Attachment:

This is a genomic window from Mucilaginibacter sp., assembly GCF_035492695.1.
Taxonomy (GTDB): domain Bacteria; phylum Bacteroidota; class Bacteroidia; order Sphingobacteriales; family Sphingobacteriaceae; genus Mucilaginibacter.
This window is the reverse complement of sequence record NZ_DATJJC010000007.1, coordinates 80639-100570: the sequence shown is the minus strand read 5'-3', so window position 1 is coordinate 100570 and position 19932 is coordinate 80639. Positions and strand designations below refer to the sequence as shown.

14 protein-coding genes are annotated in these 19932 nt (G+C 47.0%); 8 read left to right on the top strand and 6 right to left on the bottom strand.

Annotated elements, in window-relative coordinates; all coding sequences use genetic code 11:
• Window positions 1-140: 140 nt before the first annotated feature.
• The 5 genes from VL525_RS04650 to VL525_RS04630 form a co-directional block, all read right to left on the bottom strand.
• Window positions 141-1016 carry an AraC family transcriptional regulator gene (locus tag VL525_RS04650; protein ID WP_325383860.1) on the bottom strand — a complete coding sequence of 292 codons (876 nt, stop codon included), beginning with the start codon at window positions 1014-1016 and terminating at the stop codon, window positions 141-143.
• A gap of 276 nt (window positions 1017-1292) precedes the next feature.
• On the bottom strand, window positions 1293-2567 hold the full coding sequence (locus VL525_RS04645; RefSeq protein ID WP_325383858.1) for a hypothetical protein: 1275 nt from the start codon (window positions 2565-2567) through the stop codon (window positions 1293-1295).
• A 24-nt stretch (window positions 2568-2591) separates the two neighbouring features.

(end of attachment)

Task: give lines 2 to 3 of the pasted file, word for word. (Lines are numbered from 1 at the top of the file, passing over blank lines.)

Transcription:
Taxonomy (GTDB): domain Bacteria; phylum Bacteroidota; class Bacteroidia; order Sphingobacteriales; family Sphingobacteriaceae; genus Mucilaginibacter.
This window is the reverse complement of sequence record NZ_DATJJC010000007.1, coordinates 80639-100570: the sequence shown is the minus strand read 5'-3', so window position 1 is coordinate 100570 and position 19932 is coordinate 80639. Positions and strand designations below refer to the sequence as shown.